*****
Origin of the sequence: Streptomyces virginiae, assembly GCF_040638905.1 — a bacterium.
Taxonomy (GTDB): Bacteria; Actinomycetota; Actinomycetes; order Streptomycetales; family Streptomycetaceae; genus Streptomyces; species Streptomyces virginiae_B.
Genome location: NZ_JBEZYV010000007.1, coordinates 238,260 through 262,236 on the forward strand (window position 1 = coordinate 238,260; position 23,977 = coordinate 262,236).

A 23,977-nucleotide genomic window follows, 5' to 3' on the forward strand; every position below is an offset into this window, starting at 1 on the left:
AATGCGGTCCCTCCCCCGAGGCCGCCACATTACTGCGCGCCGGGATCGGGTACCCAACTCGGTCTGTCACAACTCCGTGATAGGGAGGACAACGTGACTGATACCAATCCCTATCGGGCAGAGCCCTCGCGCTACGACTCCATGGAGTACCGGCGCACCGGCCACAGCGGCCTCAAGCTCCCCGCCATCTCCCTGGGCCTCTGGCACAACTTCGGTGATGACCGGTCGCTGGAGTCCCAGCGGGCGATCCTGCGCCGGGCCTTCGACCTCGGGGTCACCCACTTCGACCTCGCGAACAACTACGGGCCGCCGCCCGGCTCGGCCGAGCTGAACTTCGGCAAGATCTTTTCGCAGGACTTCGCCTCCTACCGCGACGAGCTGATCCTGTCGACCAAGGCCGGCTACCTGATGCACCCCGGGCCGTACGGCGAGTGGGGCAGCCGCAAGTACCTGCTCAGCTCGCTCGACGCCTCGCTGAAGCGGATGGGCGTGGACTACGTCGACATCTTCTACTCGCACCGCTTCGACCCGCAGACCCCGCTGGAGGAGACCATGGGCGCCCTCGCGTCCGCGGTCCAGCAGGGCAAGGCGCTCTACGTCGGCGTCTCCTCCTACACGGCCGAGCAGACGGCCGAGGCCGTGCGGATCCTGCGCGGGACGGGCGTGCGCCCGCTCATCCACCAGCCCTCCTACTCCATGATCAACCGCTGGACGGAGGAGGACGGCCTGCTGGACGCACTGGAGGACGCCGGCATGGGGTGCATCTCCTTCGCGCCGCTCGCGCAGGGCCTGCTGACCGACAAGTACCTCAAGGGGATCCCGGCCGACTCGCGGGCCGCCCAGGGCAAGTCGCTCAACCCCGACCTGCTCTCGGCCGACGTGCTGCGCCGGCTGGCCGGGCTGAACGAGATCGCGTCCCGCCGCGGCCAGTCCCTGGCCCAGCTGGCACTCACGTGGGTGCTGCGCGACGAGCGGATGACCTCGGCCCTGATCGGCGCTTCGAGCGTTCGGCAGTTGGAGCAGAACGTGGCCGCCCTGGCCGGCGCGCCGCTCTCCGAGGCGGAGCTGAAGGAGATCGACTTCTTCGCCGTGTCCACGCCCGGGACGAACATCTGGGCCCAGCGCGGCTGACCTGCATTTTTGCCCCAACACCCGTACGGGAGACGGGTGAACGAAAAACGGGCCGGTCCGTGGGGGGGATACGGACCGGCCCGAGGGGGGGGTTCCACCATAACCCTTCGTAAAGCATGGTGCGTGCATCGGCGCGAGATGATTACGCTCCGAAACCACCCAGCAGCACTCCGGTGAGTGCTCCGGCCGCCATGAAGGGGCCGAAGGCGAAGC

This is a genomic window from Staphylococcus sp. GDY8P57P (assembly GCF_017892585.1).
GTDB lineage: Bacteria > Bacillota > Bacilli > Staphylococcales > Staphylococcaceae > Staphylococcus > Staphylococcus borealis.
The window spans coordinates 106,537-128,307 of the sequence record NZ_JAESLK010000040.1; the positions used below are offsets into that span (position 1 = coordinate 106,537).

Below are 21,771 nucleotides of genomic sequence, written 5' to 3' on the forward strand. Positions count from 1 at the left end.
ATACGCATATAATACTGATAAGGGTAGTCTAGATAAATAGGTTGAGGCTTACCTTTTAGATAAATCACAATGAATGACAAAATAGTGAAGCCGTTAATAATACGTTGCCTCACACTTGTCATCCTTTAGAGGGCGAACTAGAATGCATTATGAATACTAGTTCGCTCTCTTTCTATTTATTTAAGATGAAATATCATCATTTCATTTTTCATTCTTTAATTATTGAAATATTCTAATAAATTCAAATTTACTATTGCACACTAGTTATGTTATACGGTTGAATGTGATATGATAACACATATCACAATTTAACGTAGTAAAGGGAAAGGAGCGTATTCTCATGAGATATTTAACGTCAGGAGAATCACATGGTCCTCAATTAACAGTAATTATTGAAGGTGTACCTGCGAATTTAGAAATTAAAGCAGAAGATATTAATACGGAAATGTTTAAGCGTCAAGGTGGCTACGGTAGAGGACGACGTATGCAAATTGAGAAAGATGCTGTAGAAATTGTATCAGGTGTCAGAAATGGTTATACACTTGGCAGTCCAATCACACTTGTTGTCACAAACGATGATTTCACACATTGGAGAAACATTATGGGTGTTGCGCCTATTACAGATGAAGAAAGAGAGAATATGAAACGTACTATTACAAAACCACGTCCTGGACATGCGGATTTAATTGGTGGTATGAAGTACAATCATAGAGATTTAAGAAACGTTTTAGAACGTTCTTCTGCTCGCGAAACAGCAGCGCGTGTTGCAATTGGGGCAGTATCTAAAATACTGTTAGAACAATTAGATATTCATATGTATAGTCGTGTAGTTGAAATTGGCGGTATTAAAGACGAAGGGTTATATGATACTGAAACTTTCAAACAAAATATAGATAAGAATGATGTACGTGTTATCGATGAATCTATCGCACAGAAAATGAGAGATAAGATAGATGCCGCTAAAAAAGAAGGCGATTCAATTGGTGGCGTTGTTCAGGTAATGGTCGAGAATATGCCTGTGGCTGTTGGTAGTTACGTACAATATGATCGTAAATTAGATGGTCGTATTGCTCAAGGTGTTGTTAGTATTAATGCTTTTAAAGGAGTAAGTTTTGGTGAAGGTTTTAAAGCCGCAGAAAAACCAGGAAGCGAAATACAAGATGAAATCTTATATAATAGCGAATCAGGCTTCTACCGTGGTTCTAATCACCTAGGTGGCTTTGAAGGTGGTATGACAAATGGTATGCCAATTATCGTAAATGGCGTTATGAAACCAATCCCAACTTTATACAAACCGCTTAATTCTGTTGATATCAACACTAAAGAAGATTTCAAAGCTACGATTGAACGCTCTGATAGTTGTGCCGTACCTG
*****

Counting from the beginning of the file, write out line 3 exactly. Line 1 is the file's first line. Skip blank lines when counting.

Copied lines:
Genome location: NZ_JBEZYV010000007.1, coordinates 238,260 through 262,236 on the forward strand (window position 1 = coordinate 238,260; position 23,977 = coordinate 262,236).